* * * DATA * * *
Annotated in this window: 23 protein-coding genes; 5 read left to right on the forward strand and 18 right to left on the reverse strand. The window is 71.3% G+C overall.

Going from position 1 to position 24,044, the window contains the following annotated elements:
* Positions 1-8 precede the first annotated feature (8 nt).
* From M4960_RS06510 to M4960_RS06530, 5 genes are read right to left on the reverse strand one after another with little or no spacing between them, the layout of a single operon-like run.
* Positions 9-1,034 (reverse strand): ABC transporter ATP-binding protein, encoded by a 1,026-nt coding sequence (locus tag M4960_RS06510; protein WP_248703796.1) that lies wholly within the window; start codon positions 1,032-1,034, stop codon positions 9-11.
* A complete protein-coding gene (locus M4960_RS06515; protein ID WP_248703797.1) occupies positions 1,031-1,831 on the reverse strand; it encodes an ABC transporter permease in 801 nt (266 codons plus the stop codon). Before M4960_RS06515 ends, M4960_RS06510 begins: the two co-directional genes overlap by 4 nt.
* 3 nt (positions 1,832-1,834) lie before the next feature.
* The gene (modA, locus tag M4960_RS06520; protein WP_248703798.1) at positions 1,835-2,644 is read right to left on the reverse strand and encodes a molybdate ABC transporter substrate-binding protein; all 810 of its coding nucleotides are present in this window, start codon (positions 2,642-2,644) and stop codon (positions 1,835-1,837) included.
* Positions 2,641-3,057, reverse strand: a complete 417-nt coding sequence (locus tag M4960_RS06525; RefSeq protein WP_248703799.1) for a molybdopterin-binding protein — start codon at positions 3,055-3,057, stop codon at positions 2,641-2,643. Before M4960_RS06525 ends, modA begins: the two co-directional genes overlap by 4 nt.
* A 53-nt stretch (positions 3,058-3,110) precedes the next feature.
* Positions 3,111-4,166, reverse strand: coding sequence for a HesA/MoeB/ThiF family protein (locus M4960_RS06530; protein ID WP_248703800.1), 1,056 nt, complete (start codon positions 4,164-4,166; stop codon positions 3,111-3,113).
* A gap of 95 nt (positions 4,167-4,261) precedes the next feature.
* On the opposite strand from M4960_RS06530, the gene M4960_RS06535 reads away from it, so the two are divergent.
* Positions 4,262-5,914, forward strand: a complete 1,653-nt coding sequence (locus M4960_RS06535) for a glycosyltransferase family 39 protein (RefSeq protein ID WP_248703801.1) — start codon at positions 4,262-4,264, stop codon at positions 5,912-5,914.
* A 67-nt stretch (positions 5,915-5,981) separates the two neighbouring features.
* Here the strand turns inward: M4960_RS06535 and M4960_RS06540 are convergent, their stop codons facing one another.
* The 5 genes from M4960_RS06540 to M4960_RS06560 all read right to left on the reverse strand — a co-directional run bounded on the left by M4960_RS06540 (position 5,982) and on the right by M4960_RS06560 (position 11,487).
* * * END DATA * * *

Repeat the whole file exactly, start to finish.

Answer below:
Annotated in this window: 23 protein-coding genes; 5 read left to right on the forward strand and 18 right to left on the reverse strand. The window is 71.3% G+C overall.

Going from position 1 to position 24,044, the window contains the following annotated elements:
* Positions 1-8 precede the first annotated feature (8 nt).
* From M4960_RS06510 to M4960_RS06530, 5 genes are read right to left on the reverse strand one after another with little or no spacing between them, the layout of a single operon-like run.
* Positions 9-1,034 (reverse strand): ABC transporter ATP-binding protein, encoded by a 1,026-nt coding sequence (locus tag M4960_RS06510; protein WP_248703796.1) that lies wholly within the window; start codon positions 1,032-1,034, stop codon positions 9-11.
* A complete protein-coding gene (locus M4960_RS06515; protein ID WP_248703797.1) occupies positions 1,031-1,831 on the reverse strand; it encodes an ABC transporter permease in 801 nt (266 codons plus the stop codon). Before M4960_RS06515 ends, M4960_RS06510 begins: the two co-directional genes overlap by 4 nt.
* 3 nt (positions 1,832-1,834) lie before the next feature.
* The gene (modA, locus tag M4960_RS06520; protein WP_248703798.1) at positions 1,835-2,644 is read right to left on the reverse strand and encodes a molybdate ABC transporter substrate-binding protein; all 810 of its coding nucleotides are present in this window, start codon (positions 2,642-2,644) and stop codon (positions 1,835-1,837) included.
* Positions 2,641-3,057, reverse strand: a complete 417-nt coding sequence (locus tag M4960_RS06525; RefSeq protein WP_248703799.1) for a molybdopterin-binding protein — start codon at positions 3,055-3,057, stop codon at positions 2,641-2,643. Before M4960_RS06525 ends, modA begins: the two co-directional genes overlap by 4 nt.
* A 53-nt stretch (positions 3,058-3,110) precedes the next feature.
* Positions 3,111-4,166, reverse strand: coding sequence for a HesA/MoeB/ThiF family protein (locus M4960_RS06530; protein ID WP_248703800.1), 1,056 nt, complete (start codon positions 4,164-4,166; stop codon positions 3,111-3,113).
* A gap of 95 nt (positions 4,167-4,261) precedes the next feature.
* On the opposite strand from M4960_RS06530, the gene M4960_RS06535 reads away from it, so the two are divergent.
* Positions 4,262-5,914, forward strand: a complete 1,653-nt coding sequence (locus M4960_RS06535) for a glycosyltransferase family 39 protein (RefSeq protein ID WP_248703801.1) — start codon at positions 4,262-4,264, stop codon at positions 5,912-5,914.
* A 67-nt stretch (positions 5,915-5,981) separates the two neighbouring features.
* Here the strand turns inward: M4960_RS06535 and M4960_RS06540 are convergent, their stop codons facing one another.
* The 5 genes from M4960_RS06540 to M4960_RS06560 all read right to left on the reverse strand — a co-directional run bounded on the left by M4960_RS06540 (position 5,982) and on the right by M4960_RS06560 (position 11,487).